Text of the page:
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STRMan
02-24-2008, 06:46 PM
So, what is the minimum requirements for getting good launch photos/videos? I know my 1.2 mega-pixel Nextel phone just ain't gonna cut it. What are people around here using to capture the great snapshots and video's I've seen of launches?

tbzep
02-24-2008, 07:19 PM
You need a shutter that doesn't lag, and a decent lens to let plenty of light in. Zoom isn't quite as important as how much light it will allow on the CCD or CMOS. If I were you, I'd make the move to a Digital SLR. That way you can add new lenses to your equipment in the future.

The low end SLR bodies are better than the best point-n-shoot all-in-one cameras unless something has changed in the last year or so. I haven't looked lately, so some of the top of the line non-SLR cameras might have a small enough shutter lag and big enough aperture on them to get adequate shots. I'd still go SLR, though.

No matter what you get, launch on a bright sunny day so that you can use faster shutter speeds. It would help if your camera had a "burst mode" or something equivalent where you can shoot 3-5 frames per second for a few seconds. Get the sun behind you. It helps to shoot sometime before or after high noon. In winter, high noon is fine because the sun will still be to the south of you. If your camera lens is fast enough (allows more light) you can get by with later afternoon shots, which make more interesting light and shadow.

mperdue
02-24-2008, 08:44 PM
What tbzep said...

Mario

jay
02-24-2008, 11:25 PM
I concur, tbzep is a master of launch/inflight photography!

jadebox
02-25-2008, 12:44 PM
They are some "point-and-shoot" digital cameras that can might be suited for capturing launch photos, but they are about as expensive as a digital SLR and not as versatile. So, I agree that a digital SLR is the way to go.

One nice thing about a SLR is that you can start with a body and reasonably-priced lens and later invest in a better lens and faster memory card.

The advantage to digital is obvious - you can take many more photos without spending a fortune. I use a Canon EOS 20D. It takes about five photos a second for one or two seconds then continues for as fast as the memory card can accept images. So, in a typical day of launching, I'll take more than 1000 photos. Of those, most are of a rocket just sitting on the pad, or an empty pad and trail of smoke. After deleting those images, I'll have about 100 good launch photos.

Model rockets are generally harder to photograph than mid- and high-power rockets because they are smaller and move faster. You're usually closer to the launch pads so they appear to go up a lot faster than larger rockets. So, for model rockets, I often use a wider-angle lens and rely on "digital zooming" (i.e. cropping the photograph after I download it to my PC).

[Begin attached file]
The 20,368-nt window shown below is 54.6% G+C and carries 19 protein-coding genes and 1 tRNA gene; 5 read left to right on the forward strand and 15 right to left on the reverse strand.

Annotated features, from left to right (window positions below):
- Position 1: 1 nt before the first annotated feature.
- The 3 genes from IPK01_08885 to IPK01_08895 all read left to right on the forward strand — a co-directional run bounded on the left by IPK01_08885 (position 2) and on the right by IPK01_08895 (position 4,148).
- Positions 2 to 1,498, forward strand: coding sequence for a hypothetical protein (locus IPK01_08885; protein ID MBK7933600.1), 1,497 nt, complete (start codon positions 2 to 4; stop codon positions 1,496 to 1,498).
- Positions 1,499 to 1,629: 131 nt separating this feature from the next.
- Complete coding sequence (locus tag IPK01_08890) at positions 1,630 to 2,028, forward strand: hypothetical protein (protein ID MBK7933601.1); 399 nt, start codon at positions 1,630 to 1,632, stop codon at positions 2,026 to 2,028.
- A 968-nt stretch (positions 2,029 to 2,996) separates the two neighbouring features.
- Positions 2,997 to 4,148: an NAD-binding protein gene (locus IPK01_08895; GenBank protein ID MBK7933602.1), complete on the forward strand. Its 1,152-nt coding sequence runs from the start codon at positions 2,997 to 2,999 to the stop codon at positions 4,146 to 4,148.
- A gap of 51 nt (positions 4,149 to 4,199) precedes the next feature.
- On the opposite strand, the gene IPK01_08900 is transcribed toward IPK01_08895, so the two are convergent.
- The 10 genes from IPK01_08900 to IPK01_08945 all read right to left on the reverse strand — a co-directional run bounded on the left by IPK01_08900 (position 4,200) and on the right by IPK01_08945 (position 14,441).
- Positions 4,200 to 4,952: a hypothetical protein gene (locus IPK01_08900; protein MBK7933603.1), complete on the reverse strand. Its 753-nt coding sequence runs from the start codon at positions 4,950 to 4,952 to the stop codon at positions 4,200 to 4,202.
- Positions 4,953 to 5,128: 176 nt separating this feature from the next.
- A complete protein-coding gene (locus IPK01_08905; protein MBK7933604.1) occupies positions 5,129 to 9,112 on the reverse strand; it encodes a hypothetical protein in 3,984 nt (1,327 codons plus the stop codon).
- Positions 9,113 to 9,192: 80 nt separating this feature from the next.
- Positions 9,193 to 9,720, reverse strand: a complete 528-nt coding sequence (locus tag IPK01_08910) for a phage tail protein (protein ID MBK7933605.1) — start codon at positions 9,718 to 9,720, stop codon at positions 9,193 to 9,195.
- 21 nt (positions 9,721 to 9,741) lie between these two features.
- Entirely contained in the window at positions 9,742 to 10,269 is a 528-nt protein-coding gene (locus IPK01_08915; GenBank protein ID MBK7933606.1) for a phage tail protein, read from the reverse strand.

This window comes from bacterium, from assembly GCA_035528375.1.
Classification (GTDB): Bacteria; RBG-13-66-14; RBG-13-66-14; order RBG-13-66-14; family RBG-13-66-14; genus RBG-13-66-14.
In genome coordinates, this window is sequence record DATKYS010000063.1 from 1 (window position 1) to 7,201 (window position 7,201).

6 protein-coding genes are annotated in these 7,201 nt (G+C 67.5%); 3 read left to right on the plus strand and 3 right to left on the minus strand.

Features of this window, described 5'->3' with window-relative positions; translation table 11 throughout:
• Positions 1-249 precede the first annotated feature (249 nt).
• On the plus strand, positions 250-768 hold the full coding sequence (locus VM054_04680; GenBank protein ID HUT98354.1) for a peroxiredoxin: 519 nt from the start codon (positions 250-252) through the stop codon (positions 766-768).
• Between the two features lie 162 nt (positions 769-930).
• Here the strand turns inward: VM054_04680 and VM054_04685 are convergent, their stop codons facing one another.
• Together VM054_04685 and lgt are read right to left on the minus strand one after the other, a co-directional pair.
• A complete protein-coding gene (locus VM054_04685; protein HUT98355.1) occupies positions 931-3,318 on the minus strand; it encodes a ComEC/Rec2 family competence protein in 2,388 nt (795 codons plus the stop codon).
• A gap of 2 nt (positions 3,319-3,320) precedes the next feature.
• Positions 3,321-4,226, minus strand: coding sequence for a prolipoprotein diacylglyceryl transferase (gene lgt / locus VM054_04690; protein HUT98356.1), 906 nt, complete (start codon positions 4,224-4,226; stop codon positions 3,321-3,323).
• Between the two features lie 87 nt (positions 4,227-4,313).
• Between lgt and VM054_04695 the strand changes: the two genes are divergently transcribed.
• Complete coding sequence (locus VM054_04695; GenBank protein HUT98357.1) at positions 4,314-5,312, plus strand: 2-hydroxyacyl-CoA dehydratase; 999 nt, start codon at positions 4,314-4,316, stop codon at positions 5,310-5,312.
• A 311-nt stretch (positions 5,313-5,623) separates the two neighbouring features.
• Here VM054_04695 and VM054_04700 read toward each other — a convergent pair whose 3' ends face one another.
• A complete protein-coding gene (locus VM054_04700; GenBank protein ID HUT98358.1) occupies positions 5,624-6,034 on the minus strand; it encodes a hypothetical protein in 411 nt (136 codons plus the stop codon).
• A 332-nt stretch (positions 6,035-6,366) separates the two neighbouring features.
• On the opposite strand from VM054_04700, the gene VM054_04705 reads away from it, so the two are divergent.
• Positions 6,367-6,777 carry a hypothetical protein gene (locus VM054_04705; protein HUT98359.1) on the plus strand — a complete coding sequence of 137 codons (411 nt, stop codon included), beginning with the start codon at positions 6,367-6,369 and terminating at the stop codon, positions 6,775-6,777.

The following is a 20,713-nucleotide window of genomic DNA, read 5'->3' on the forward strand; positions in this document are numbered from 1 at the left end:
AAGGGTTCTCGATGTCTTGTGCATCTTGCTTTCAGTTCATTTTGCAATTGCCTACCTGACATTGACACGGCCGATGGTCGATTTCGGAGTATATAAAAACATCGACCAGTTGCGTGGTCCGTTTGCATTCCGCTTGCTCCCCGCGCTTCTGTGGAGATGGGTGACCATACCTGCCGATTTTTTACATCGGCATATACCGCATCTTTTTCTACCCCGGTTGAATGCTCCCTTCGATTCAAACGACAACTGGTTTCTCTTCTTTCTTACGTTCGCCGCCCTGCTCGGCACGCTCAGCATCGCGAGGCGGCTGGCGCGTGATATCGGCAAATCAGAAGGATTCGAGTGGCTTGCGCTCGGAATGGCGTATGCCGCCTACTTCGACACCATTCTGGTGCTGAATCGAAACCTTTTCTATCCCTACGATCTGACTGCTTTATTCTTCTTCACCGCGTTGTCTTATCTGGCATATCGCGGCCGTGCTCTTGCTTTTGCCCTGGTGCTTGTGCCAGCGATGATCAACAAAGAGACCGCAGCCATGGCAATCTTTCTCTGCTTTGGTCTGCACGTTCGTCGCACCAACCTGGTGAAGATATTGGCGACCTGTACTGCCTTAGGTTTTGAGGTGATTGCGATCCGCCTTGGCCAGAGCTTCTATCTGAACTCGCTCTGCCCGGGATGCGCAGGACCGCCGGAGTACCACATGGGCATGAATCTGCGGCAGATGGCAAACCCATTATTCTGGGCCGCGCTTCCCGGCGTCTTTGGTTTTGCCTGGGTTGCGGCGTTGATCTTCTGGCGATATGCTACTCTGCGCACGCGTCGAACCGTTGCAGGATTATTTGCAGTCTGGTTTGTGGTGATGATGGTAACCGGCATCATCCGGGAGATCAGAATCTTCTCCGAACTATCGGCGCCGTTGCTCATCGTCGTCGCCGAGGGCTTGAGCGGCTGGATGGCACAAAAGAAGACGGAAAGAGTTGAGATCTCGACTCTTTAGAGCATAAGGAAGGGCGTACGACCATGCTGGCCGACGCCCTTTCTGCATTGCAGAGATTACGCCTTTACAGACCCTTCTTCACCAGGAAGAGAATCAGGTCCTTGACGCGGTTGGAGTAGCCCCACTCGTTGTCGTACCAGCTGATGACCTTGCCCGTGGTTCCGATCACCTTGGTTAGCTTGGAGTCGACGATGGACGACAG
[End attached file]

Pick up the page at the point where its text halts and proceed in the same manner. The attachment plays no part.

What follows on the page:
You can see my rocketry photos at: http://www.payloadbay.com/

-- Roger

jadebox
02-25-2008, 01:12 PM
So, what is the minimum requirements for getting good launch photos/videos? I know my 1.2 mega-pixel Nextel phone just ain't gonna cut it. What are people around here using to capture the great snapshots and video's I've seen of launches?

Let me try to better answer your question ... the minimum requirements are the best digital SLR camera body and lens you can afford. Start with an affordable lens - something like the 18mm-to-55mm zoom lens included with most "starter kits." Also, pick up a good-sized, fast memory card. They aren't very expensive now.

Note: for most digital SLRs, the rated range of the lens isn't the actual range you'll get because the sensor in the digital camera is smaller than a 35mm film frame. Connected to my EOS 20D, an 18-55mm lens would act like a 28mm to 88mm lens.

You won't be able to zoom in close with am 18-55mm lens, but it'll be fairly fast (good at gathering light) without costing thousands of dollars. If you're posting your photos on the web, you can "digitally zoom" in on a rocket by cropping the photo before scaling it down to fit on a web page. Here's an example of cropping. The image below was originally about four times this size before I cropped it to just the interesting stuff.

http://www.payloadbay.com/gallery/d/22454-2/2008-02-16+15-54-54_3.jpg

I haven't looked at prices lately, but you should be able to get started with a good digital SLR body and lens for well under $1000. Later, you can add a longer zoom lens to allow you to get closer to the action.

If you can't afford a SLR camera, consider a good point-and-shoot. I can't recommend a specific one since I don't have much experience with them. You probably won't have much chance of catching close-up launch shots with a P&S, but you can take nice wider-angle photos. Just stand back, set the camera to it's widest angle, and wait until the rocket's in the air. Something like:

http://www.payloadbay.com/gallery/d/22510-2/2008-02-16+16-25-41.jpg

DPReview.com is a good place to compare cameras and lenses.

As far as video, even the least expensive mini-DV or Digital-8 camcorder takes decent video. I recently bought a little mini-DV camcorder for about $150. The quality of the video is not nearly as good as from my older Digital-8 camcorder, but it's not bad. I can't really recommend a really cheap camcorder like the one I bought since better ones aren't much more expensive.

-- Roger